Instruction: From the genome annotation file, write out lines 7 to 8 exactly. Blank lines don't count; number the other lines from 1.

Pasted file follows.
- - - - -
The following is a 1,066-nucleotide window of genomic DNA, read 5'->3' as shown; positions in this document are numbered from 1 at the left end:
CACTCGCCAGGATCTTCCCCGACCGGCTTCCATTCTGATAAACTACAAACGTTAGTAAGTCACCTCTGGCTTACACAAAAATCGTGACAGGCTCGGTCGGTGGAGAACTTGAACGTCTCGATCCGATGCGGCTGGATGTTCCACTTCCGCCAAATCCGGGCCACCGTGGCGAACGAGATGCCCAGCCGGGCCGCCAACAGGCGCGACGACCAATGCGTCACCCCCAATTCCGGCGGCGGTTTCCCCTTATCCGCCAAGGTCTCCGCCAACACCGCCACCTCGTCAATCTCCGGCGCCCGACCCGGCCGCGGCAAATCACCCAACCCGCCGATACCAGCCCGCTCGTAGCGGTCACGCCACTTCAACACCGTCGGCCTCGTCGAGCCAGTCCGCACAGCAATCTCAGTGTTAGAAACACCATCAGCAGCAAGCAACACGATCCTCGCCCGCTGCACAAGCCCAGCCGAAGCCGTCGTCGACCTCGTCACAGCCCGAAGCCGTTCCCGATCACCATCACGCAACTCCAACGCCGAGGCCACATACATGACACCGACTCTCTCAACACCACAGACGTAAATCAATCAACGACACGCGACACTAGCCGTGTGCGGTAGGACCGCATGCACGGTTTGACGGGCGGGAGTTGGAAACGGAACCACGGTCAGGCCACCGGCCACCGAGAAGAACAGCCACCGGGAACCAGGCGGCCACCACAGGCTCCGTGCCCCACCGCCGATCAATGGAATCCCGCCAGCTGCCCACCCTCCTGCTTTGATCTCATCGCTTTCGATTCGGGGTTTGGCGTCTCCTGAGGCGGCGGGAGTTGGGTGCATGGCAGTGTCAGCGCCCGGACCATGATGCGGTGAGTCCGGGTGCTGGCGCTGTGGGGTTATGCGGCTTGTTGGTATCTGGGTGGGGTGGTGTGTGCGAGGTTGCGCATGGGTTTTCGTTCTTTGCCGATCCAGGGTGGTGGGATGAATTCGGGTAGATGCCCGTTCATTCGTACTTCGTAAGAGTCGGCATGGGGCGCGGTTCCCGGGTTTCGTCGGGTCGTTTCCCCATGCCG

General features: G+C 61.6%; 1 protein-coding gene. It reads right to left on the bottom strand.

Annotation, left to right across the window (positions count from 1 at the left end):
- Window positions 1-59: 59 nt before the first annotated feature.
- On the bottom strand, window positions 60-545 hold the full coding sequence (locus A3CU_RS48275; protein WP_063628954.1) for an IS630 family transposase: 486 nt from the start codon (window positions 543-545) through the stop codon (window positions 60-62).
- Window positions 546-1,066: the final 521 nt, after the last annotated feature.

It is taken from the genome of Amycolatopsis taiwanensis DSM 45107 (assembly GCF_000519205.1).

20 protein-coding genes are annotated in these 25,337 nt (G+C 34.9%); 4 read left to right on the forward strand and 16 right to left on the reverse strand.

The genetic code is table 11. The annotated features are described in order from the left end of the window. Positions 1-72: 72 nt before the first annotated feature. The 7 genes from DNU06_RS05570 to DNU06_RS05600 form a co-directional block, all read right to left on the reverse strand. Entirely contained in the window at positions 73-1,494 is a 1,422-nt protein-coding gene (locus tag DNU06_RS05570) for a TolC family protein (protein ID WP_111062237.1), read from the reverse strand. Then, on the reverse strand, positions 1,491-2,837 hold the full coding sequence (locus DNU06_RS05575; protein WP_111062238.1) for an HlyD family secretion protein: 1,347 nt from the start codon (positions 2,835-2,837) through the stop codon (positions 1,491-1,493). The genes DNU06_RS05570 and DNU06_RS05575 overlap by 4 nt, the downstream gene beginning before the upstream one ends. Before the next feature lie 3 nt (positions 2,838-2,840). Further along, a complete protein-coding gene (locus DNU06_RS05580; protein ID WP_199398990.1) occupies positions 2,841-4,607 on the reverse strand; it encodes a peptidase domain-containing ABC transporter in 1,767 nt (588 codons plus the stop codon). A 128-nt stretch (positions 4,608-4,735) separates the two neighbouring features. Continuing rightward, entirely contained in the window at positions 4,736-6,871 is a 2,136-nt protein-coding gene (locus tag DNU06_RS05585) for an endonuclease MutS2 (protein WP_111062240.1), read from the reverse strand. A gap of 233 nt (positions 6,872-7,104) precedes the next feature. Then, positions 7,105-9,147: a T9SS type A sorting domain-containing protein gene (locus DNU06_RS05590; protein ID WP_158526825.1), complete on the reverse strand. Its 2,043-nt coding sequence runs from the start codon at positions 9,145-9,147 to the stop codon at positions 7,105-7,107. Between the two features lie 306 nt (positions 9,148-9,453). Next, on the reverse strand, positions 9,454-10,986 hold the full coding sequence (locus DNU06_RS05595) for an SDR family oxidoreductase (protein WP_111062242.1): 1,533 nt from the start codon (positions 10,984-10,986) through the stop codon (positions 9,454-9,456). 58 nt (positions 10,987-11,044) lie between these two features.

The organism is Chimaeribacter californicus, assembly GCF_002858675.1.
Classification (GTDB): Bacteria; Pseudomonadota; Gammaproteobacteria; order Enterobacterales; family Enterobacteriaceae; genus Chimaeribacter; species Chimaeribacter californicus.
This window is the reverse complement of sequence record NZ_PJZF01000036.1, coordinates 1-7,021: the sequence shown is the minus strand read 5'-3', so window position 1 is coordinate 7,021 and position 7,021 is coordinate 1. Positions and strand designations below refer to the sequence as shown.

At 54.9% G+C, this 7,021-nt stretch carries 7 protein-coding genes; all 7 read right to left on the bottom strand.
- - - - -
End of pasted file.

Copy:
- Window positions 546-1,066: the final 521 nt, after the last annotated feature.

It is taken from the genome of Amycolatopsis taiwanensis DSM 45107 (assembly GCF_000519205.1).